The context & the issue

We have observed for some weeks many memory spikes on a client’s website, they seemed to happen in a pseudo-random way, mainly during the same 12h period daily.
The website is coded in PHP & MySQL on the server side, it is accompanied by a WordPress blog and an administration panel.

Here is how our memory usage graph looked like on cPanel.
cPanel Graph showing the random memory spikes

Spoiler: If you don’t want to read the whole article, the culprit was ModSecurity, it was solved once we deactivated it.

The step-by-step resolution

Seeing the spoiler above, I suggest you start by the end but it’s good to do it all as it gives the opportunity to improve the site.

Log check

Of course I started there, I observed the logs around the times of the spikes and slightly before to see if I could figure out the pattern and mainly the culprit but it was looking like any page could cause it. One trigger we could see is that any rise of traffic, even a small one, was generally leading to a memory spike.

PHP code review

Next step was to review the code, to update to good or more modern practice what could be done, I also updated the few external libraries that were not up to date.
Since it affected memory, I made sure I empty variables in case it would be an issue with the garbage collector. In PHP, the best way to do so seems to set the var or object property as null. it will free the memory directly:


$data = array(...);
// Do some stuff with $data
$data = null;

Security

Then I beefed up the security, I optimized portions of the code and installed CIDRAM which looks to do a good job as first barrier against potential threats.
We may want to couple it with Anti-Hammer for bots and spammers that hammer your site.
It was a good thing I did this all in all, although it did not help for our current issue and the random memory spikes continued.

Blog

The blog pages were often appearing in the raw access logs around the spikes and, even if it did not look to be the culprit, it was worth trying things on this side, mainly since the theme is homemade to match the website. I installed Query Monitor, it’s very good plugin to monitor things on WordPress if you see that your website is slow or lagging, I highly recommend it. We also installed WP Super Cache to reduce the load and mainly limit the queries, it helped “globally” but did not solve our problem.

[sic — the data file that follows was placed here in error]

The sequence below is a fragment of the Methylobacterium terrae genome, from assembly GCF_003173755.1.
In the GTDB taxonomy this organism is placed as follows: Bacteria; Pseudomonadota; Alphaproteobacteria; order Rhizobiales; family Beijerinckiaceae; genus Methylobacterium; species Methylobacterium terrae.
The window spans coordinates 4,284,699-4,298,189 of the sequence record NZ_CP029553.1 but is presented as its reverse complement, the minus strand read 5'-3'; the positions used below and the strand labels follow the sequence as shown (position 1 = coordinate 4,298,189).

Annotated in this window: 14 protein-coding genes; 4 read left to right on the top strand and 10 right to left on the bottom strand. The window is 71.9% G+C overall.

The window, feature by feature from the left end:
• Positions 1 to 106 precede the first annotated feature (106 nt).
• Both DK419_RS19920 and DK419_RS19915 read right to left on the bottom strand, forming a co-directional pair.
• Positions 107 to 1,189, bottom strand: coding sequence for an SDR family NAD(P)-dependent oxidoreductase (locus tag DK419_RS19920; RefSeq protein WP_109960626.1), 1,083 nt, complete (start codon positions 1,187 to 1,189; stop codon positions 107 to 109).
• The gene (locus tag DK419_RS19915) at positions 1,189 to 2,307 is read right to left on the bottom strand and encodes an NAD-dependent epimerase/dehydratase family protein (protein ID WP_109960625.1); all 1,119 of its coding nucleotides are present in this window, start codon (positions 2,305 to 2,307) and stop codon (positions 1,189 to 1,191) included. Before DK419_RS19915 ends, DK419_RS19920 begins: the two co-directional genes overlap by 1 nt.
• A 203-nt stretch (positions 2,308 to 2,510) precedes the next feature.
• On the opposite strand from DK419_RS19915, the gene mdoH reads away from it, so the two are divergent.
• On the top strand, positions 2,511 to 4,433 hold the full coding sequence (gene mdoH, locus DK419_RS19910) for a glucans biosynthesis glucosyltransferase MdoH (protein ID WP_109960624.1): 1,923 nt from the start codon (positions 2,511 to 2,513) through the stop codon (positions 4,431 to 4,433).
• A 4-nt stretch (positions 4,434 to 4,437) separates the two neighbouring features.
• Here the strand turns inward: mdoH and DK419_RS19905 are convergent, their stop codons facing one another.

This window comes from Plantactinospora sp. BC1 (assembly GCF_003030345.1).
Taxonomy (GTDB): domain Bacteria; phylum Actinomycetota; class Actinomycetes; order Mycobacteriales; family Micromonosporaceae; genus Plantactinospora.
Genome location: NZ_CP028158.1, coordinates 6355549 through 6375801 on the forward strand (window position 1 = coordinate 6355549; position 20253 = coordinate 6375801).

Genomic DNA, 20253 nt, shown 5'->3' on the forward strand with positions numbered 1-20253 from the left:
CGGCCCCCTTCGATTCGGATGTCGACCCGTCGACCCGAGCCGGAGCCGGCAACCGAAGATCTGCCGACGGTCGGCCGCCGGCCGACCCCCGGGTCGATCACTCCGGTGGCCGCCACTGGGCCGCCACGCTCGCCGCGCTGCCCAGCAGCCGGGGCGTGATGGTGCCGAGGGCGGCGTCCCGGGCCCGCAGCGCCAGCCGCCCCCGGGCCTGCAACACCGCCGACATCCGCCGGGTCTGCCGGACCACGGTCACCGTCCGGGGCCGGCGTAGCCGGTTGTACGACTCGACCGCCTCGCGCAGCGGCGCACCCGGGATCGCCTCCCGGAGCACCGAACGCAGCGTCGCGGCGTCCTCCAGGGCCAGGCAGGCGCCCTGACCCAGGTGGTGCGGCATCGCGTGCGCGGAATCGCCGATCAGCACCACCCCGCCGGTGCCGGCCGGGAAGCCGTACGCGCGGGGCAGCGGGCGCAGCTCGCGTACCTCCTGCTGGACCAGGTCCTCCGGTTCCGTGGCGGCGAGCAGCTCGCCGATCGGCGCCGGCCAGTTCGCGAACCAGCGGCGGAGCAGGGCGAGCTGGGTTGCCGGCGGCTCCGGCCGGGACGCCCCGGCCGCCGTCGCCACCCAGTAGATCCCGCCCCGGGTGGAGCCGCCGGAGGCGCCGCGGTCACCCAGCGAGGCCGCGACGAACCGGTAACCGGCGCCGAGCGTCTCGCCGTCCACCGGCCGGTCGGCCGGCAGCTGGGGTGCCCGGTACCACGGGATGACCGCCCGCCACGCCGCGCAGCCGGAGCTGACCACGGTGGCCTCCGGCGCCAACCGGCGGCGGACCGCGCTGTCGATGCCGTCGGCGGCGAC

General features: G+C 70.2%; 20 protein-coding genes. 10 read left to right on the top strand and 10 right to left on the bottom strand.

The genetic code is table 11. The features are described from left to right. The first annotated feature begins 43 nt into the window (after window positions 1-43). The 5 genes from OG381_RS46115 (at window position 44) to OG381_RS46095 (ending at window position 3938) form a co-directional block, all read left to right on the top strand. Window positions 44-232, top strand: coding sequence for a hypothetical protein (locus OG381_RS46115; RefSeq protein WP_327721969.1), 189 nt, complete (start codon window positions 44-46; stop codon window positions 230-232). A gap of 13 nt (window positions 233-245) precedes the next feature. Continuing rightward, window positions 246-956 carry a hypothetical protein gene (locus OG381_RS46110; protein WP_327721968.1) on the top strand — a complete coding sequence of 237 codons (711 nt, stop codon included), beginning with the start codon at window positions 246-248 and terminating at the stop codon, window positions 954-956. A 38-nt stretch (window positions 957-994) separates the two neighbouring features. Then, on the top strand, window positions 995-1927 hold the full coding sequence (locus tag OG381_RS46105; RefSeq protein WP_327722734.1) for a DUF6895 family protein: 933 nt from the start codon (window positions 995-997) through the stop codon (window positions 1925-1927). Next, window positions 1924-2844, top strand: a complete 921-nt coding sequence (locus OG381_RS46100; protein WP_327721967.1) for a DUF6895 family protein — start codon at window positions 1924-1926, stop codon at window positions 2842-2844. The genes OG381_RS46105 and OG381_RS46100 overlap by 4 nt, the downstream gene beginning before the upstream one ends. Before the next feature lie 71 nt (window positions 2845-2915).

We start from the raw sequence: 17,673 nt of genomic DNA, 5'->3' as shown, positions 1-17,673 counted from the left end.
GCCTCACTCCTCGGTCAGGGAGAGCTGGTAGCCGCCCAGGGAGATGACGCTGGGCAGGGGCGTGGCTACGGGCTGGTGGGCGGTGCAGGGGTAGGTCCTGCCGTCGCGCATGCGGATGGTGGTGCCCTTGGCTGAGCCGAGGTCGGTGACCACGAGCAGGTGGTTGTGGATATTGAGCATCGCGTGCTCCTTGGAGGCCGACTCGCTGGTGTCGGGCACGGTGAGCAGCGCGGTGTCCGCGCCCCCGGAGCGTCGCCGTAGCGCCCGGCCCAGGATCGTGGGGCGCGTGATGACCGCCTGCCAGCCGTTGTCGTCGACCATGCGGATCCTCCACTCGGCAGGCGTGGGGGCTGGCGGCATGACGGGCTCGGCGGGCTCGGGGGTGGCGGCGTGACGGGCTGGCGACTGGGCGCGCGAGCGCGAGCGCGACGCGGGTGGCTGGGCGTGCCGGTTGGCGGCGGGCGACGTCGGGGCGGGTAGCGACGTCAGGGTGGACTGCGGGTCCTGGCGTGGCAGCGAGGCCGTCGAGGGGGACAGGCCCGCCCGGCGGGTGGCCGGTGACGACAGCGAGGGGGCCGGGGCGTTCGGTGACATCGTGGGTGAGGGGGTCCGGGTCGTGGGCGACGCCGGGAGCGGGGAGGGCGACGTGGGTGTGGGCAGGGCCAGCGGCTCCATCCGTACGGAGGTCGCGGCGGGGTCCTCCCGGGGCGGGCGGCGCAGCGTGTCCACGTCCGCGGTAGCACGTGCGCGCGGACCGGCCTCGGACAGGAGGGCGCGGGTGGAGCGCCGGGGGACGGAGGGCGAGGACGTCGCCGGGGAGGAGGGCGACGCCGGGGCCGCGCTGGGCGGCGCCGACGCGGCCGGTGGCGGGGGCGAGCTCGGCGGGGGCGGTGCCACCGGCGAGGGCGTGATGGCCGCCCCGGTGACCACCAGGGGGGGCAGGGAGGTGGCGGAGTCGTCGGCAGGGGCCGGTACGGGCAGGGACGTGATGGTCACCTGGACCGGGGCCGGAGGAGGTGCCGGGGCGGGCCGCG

So I tried to deactivate all the plugins, still no luck, and to switch to the default theme Twenty Seventeen … Still the same. To definitely rule it out, we eventually closed the blog for 24h, still the same. 🙁

Caching

I added a new layer of caching, the old way, by buffering the page and saving it, to serve only the static copy for the next query. Additionally or alternatively, I use PhpFastCache that is very useful. in all cases, no change… 🙁

MySQL

I checked the queries and their duration, all was looking normal on this side so I switched from MySQLi to PDO in case… and you guessed it, no more luck.

Resolution

Finally, and a little stressed as I was seriously lacking of options… I disabled all caching and since it did not help, I ended up disabling ModSecurity on cPanel and then, miracle, no more spikes!

As you can see below, we came back to a more regular memory usage after the last spike that happened less than an hour after I re-enabled ModSecurity.
cPanel memory usage after the last spike

Hope this article will help you if you’re in the same situation, I’m glad it’s fixed for my client and I hope the hosting company will be able to tune/fix ModSecurity so that we can use it again… My only regret, I wish I started by this seeing the time it took me. 🙂


Photo Credit

Sai Kiran Anagani